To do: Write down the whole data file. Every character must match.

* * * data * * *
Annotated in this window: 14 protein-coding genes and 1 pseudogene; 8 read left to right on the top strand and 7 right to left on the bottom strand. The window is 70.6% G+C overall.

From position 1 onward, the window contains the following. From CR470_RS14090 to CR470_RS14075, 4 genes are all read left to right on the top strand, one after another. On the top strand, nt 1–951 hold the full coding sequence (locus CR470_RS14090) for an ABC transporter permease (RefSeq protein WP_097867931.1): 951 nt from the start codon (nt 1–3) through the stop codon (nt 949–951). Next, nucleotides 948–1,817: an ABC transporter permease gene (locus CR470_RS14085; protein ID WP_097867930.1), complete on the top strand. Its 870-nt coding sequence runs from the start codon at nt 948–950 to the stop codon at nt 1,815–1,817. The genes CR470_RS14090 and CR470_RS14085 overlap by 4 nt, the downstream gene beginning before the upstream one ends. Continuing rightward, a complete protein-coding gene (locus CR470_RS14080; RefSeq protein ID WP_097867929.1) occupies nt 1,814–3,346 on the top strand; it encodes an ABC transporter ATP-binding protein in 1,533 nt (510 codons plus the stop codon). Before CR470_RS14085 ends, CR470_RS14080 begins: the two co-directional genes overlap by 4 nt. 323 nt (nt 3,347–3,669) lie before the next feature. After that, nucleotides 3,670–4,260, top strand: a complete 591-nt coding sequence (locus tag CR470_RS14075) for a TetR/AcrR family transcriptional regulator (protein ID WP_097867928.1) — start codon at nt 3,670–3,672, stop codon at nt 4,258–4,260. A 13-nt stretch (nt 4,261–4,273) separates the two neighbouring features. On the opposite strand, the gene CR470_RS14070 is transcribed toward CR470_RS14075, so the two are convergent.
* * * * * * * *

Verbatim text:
Annotated in this window: 14 protein-coding genes and 1 pseudogene; 8 read left to right on the top strand and 7 right to left on the bottom strand. The window is 70.6% G+C overall.

From position 1 onward, the window contains the following. From CR470_RS14090 to CR470_RS14075, 4 genes are all read left to right on the top strand, one after another. On the top strand, nt 1–951 hold the full coding sequence (locus CR470_RS14090) for an ABC transporter permease (RefSeq protein WP_097867931.1): 951 nt from the start codon (nt 1–3) through the stop codon (nt 949–951). Next, nucleotides 948–1,817: an ABC transporter permease gene (locus CR470_RS14085; protein ID WP_097867930.1), complete on the top strand. Its 870-nt coding sequence runs from the start codon at nt 948–950 to the stop codon at nt 1,815–1,817. The genes CR470_RS14090 and CR470_RS14085 overlap by 4 nt, the downstream gene beginning before the upstream one ends. Continuing rightward, a complete protein-coding gene (locus CR470_RS14080; RefSeq protein ID WP_097867929.1) occupies nt 1,814–3,346 on the top strand; it encodes an ABC transporter ATP-binding protein in 1,533 nt (510 codons plus the stop codon). Before CR470_RS14085 ends, CR470_RS14080 begins: the two co-directional genes overlap by 4 nt. 323 nt (nt 3,347–3,669) lie before the next feature. After that, nucleotides 3,670–4,260, top strand: a complete 591-nt coding sequence (locus tag CR470_RS14075) for a TetR/AcrR family transcriptional regulator (protein ID WP_097867928.1) — start codon at nt 3,670–3,672, stop codon at nt 4,258–4,260. A 13-nt stretch (nt 4,261–4,273) separates the two neighbouring features. On the opposite strand, the gene CR470_RS14070 is transcribed toward CR470_RS14075, so the two are convergent.